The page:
History chose Richmond as the locus of the blood-soaked struggle between North and South that raged from 1861 to 1865, a war that very much reverberates today as the city and communities elsewhere grapple with the meaning and public propriety of Confederate monuments and flags.
And it’s crucial, said S. Waite Rawls III, the former president and CEO of the Museum of the Confederacy who now serves as president of the American Civil War Museum Foundation, that Richmond serve as the site of the “premiere institution” to explore how that defining war was experienced by all of the people it touched and how it came to be remembered.
“You want a credible source that can look at all sides in a dispassionate manner,” said Rawls, who, with Christy Coleman, CEO of the museum, helped consolidate the Museum of the Confederacy with the American Civil War Center at Historic Tredegar with the aim of creating a new marquee institution four years ago. “It’s an important step forward for this whole nation.”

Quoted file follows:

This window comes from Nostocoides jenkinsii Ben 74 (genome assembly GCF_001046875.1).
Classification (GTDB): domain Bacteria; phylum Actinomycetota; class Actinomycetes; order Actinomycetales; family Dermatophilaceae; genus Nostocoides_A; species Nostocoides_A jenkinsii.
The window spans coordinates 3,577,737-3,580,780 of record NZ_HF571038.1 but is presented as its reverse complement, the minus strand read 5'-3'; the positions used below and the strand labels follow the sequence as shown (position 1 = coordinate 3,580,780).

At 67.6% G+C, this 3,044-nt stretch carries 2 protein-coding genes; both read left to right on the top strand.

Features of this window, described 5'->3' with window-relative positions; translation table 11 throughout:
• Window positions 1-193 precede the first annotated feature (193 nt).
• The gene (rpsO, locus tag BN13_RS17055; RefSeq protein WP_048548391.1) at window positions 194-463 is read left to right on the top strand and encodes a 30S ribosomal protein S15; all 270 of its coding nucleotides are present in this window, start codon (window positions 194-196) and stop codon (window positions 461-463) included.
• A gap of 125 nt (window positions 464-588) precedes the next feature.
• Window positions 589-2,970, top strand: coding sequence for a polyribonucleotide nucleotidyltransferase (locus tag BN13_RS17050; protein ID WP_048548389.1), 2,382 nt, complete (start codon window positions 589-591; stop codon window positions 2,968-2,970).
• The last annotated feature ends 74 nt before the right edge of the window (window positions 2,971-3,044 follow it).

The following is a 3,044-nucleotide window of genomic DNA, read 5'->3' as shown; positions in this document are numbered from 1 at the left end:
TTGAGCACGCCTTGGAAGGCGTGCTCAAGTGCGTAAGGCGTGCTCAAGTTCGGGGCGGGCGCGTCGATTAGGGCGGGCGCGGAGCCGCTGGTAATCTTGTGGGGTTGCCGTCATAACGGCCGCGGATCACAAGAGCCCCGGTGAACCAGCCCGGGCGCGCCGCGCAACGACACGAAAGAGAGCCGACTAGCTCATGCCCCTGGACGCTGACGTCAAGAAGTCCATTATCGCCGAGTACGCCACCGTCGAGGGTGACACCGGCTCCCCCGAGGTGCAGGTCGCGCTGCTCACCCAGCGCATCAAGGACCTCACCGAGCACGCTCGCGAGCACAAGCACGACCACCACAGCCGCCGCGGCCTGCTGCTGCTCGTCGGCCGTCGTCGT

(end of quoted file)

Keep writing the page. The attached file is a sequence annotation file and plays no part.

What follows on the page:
The museum marks a major milestone on that path Monday, when it will break ground on a 29,000-square-foot main exhibit hall and collections storage and preservation center to be built into the hillside at the Tredegar site, incorporating the brick ruins of the old ironworks that powered the Confederate war effort.
The new museum building, at roughly $25 million, will feature a 75-seat immersive “experience theater” that greets visitors on the first floor that aims to tell the story, from all sides, of the war that almost successfully pulled the United States apart. Key themes will revolve around individual decisions and how they were shaped by events.
“We want to put people in a situation where they say, ‘Oh my goodness. If it had been me, what would I have done?'” Rawls said.
Coleman said the theater, which will feature a carefully…